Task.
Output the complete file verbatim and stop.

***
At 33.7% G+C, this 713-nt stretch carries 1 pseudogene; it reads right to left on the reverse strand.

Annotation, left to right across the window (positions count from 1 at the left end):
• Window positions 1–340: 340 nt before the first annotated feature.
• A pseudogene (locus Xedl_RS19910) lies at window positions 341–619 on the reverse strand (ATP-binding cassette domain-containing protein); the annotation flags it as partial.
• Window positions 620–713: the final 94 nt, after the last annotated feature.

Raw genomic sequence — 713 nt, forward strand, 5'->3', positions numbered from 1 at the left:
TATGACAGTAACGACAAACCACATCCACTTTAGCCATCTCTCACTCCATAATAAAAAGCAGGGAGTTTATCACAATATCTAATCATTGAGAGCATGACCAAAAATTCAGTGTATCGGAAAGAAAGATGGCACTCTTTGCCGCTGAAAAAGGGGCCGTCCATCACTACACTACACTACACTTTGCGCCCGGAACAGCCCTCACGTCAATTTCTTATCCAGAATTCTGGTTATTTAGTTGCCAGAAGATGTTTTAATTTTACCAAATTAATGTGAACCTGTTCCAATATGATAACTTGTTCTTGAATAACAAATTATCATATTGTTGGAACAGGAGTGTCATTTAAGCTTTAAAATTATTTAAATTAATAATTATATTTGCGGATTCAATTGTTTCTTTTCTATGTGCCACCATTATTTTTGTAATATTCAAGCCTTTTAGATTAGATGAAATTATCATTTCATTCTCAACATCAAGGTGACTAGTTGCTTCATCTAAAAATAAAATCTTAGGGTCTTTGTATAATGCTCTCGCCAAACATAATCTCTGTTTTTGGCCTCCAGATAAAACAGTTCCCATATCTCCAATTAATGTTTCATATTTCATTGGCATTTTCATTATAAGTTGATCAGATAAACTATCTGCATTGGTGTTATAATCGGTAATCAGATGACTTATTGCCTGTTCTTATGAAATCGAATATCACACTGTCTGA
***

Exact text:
At 33.7% G+C, this 713-nt stretch carries 1 pseudogene; it reads right to left on the reverse strand.

Annotation, left to right across the window (positions count from 1 at the left end):
• Window positions 1–340: 340 nt before the first annotated feature.
• A pseudogene (locus Xedl_RS19910) lies at window positions 341–619 on the reverse strand (ATP-binding cassette domain-containing protein); the annotation flags it as partial.
• Window positions 620–713: the final 94 nt, after the last annotated feature.

Raw genomic sequence — 713 nt, forward strand, 5'->3', positions numbered from 1 at the left:
TATGACAGTAACGACAAACCACATCCACTTTAGCCATCTCTCACTCCATAATAAAAAGCAGGGAGTTTATCACAATATCTAATCATTGAGAGCATGACCAAAAATTCAGTGTATCGGAAAGAAAGATGGCACTCTTTGCCGCTGAAAAAGGGGCCGTCCATCACTACACTACACTACACTTTGCGCCCGGAACAGCCCTCACGTCAATTTCTTATCCAGAATTCTGGTTATTTAGTTGCCAGAAGATGTTTTAATTTTACCAAATTAATGTGAACCTGTTCCAATATGATAACTTGTTCTTGAATAACAAATTATCATATTGTTGGAACAGGAGTGTCATTTAAGCTTTAAAATTATTTAAATTAATAATTATATTTGCGGATTCAATTGTTTCTTTTCTATGTGCCACCATTATTTTTGTAATATTCAAGCCTTTTAGATTAGATGAAATTATCATTTCATTCTCAACATCAAGGTGACTAGTTGCTTCATCTAAAAATAAAATCTTAGGGTCTTTGTATAATGCTCTCGCCAAACATAATCTCTGTTTTTGGCCTCCAGATAAAACAGTTCCCATATCTCCAATTAATGTTTCATATTTCATTGGCATTTTCATTATAAGTTGATCAGATAAACTATCTGCATTGGTGTTATAATCGGTAATCAGATGACTTATTGCCTGTTCTTATGAAATCGAATATCACACTGTCTGA